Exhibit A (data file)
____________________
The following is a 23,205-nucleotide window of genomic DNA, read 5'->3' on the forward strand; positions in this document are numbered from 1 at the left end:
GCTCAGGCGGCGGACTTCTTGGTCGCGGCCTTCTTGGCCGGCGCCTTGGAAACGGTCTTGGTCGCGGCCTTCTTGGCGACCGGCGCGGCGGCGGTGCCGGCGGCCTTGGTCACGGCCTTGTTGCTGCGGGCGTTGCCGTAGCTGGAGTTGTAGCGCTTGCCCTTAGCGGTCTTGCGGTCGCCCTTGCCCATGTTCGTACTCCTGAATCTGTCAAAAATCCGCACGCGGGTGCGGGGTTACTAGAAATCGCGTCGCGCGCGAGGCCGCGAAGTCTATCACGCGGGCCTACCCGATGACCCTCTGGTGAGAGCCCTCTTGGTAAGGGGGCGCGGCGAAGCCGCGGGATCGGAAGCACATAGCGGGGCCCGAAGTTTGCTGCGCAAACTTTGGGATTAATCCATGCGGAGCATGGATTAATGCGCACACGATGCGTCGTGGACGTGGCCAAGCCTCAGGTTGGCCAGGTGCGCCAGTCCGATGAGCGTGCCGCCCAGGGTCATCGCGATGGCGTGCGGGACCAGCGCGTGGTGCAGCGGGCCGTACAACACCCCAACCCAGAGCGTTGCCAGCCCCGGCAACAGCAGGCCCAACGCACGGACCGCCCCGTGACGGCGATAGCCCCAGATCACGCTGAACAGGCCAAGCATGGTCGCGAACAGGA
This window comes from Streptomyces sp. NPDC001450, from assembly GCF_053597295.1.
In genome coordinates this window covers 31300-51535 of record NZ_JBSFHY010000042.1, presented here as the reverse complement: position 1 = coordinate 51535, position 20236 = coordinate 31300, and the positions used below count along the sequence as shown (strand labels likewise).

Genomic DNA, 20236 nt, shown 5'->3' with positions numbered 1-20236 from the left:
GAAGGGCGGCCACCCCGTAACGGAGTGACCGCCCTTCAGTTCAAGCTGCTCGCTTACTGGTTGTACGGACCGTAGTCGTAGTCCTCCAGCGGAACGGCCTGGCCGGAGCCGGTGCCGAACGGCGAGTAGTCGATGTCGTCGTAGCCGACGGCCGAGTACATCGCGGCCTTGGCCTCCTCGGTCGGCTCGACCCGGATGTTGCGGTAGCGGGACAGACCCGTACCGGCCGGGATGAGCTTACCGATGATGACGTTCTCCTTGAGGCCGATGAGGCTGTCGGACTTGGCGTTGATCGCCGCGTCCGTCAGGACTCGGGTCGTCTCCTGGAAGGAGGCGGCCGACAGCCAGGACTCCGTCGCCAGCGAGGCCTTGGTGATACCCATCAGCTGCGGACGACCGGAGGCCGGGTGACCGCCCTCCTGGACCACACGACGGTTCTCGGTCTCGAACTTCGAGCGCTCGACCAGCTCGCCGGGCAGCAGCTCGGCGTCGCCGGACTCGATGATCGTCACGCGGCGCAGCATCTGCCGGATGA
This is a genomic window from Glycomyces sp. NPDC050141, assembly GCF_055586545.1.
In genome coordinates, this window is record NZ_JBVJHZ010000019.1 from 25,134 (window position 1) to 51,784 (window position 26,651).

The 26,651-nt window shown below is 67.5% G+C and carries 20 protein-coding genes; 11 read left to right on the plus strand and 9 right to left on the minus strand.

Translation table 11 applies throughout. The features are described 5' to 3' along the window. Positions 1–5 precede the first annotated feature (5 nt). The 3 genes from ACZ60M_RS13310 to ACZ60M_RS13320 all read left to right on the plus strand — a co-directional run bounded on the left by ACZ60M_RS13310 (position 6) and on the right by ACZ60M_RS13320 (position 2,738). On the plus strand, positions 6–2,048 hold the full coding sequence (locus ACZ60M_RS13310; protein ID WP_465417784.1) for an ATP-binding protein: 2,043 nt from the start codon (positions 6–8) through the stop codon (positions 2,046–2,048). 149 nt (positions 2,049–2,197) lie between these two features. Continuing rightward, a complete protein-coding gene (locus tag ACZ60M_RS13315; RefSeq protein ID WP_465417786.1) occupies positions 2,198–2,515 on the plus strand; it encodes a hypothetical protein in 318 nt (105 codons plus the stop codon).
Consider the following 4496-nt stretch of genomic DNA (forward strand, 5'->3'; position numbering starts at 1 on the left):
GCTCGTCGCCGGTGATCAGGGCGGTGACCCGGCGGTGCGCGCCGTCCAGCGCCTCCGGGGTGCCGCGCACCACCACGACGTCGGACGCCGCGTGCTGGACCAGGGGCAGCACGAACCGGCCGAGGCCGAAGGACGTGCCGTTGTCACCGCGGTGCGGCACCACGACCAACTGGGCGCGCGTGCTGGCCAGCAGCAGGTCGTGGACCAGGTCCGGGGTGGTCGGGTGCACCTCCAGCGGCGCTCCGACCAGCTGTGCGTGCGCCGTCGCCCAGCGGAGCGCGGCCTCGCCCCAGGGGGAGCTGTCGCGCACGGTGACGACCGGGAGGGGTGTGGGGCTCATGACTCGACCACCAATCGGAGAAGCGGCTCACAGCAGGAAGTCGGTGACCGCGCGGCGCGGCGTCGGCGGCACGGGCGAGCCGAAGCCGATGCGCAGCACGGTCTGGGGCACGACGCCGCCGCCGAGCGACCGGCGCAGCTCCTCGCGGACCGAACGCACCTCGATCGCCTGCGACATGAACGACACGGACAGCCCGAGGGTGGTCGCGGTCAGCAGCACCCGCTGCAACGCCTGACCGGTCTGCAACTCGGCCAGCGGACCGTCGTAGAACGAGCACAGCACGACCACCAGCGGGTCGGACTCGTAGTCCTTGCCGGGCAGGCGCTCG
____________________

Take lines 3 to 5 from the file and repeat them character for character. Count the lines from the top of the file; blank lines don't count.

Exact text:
This window comes from Streptomyces sp. NPDC001450, from assembly GCF_053597295.1.
In genome coordinates this window covers 31300-51535 of record NZ_JBSFHY010000042.1, presented here as the reverse complement: position 1 = coordinate 51535, position 20236 = coordinate 31300, and the positions used below count along the sequence as shown (strand labels likewise).

Genomic DNA, 20236 nt, shown 5'->3' with positions numbered 1-20236 from the left: